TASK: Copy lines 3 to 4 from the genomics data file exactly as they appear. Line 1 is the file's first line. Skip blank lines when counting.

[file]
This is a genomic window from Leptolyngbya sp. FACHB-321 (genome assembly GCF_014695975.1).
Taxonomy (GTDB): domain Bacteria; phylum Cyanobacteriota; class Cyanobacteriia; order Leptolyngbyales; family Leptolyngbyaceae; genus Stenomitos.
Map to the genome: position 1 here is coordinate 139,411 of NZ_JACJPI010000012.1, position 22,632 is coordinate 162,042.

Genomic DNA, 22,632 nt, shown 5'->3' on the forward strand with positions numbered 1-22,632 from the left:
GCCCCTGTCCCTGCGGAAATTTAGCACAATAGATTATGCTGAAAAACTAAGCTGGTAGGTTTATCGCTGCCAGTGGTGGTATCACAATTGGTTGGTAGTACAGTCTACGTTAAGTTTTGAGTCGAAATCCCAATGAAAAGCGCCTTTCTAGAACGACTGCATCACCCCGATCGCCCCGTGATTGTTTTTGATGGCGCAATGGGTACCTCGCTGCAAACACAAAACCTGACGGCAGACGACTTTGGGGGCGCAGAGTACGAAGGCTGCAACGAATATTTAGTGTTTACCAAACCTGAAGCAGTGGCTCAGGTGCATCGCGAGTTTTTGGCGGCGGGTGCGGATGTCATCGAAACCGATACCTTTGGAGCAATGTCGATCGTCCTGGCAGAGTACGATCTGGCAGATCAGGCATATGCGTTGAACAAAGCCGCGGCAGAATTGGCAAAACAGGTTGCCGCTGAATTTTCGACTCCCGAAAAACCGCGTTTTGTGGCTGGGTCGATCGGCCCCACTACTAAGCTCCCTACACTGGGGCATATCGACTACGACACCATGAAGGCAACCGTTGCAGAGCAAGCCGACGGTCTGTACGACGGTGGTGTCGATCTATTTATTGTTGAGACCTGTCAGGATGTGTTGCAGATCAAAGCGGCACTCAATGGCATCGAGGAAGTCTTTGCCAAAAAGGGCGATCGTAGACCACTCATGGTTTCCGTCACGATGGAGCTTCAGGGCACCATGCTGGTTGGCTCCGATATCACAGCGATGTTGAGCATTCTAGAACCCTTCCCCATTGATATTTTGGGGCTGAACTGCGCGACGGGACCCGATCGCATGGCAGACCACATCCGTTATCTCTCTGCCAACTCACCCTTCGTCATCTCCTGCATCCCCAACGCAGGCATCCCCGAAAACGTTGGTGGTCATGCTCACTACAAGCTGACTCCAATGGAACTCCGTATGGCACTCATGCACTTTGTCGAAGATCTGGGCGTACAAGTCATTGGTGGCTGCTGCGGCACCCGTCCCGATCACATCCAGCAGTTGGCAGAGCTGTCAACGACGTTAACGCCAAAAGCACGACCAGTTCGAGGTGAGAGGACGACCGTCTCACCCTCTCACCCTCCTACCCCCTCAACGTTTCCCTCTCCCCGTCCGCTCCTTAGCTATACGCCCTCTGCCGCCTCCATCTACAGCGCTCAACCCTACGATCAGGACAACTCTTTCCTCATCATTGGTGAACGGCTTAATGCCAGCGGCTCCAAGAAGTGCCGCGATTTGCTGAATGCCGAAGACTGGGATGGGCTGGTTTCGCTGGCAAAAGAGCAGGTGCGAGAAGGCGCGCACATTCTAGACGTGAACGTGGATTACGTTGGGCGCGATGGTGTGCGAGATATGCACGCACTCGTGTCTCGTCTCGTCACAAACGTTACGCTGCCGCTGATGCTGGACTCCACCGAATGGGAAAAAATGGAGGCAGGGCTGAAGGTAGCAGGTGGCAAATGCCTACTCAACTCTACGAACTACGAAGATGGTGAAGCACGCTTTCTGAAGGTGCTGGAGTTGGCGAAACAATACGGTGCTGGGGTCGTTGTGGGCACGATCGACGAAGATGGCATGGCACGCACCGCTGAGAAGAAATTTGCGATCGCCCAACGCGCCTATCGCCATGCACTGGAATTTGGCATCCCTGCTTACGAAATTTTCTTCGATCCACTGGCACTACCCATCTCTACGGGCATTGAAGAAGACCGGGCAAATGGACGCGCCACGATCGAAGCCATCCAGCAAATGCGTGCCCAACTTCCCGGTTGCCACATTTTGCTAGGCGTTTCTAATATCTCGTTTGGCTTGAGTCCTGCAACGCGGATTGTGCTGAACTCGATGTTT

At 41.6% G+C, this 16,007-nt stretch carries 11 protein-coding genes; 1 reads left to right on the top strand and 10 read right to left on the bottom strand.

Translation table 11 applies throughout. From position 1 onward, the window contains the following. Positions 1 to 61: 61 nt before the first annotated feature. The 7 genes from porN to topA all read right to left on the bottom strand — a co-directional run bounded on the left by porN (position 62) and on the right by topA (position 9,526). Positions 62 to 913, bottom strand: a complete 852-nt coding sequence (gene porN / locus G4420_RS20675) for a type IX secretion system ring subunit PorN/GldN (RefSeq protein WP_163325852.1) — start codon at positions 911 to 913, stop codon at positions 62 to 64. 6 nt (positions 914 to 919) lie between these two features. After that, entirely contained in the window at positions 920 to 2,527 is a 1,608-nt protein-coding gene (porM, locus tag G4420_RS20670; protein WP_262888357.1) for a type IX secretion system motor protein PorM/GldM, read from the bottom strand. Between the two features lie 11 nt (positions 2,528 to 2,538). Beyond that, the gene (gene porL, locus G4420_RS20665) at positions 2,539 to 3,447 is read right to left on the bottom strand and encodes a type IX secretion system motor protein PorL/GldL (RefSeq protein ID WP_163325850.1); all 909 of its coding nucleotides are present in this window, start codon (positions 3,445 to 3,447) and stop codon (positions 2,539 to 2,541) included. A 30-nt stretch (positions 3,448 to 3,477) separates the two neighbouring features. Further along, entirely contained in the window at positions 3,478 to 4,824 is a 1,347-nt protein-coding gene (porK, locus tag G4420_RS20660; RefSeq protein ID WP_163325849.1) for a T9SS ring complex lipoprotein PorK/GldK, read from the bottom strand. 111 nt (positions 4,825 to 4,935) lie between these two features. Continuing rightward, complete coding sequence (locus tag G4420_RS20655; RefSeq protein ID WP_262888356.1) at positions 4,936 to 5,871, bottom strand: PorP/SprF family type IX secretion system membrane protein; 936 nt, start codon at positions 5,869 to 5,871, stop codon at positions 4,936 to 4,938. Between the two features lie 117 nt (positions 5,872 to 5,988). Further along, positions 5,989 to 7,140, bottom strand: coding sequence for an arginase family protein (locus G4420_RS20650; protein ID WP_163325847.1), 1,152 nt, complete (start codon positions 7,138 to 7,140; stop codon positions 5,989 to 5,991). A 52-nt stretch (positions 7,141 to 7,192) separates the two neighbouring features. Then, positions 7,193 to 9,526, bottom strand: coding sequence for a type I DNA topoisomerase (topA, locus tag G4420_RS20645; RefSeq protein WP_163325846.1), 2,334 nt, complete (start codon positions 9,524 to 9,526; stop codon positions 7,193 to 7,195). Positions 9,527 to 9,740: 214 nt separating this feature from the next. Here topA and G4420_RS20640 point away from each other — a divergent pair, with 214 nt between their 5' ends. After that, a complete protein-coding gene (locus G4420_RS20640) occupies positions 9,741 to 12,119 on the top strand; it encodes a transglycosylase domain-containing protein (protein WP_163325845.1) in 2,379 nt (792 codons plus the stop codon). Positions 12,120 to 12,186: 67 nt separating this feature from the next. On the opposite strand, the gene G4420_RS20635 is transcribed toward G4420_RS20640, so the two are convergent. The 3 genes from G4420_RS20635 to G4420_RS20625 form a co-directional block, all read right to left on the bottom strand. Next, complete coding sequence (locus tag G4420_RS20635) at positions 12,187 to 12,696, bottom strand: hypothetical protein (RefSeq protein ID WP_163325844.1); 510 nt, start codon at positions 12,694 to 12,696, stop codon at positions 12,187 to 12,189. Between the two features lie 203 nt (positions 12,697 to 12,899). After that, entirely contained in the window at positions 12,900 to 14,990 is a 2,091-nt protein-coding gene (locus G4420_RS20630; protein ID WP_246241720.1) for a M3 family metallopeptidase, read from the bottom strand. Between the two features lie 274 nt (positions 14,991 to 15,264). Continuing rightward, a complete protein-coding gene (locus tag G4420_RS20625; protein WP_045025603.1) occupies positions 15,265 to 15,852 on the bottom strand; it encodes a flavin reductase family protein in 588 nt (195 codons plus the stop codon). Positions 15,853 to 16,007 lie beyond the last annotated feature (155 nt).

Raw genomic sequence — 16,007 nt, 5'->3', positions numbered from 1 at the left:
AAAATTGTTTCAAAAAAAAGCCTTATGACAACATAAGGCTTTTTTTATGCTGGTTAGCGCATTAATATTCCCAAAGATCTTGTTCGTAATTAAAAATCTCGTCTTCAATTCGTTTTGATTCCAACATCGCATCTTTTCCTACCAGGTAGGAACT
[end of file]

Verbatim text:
Map to the genome: position 1 here is coordinate 139,411 of NZ_JACJPI010000012.1, position 22,632 is coordinate 162,042.

Genomic DNA, 22,632 nt, shown 5'->3' on the forward strand with positions numbered 1-22,632 from the left: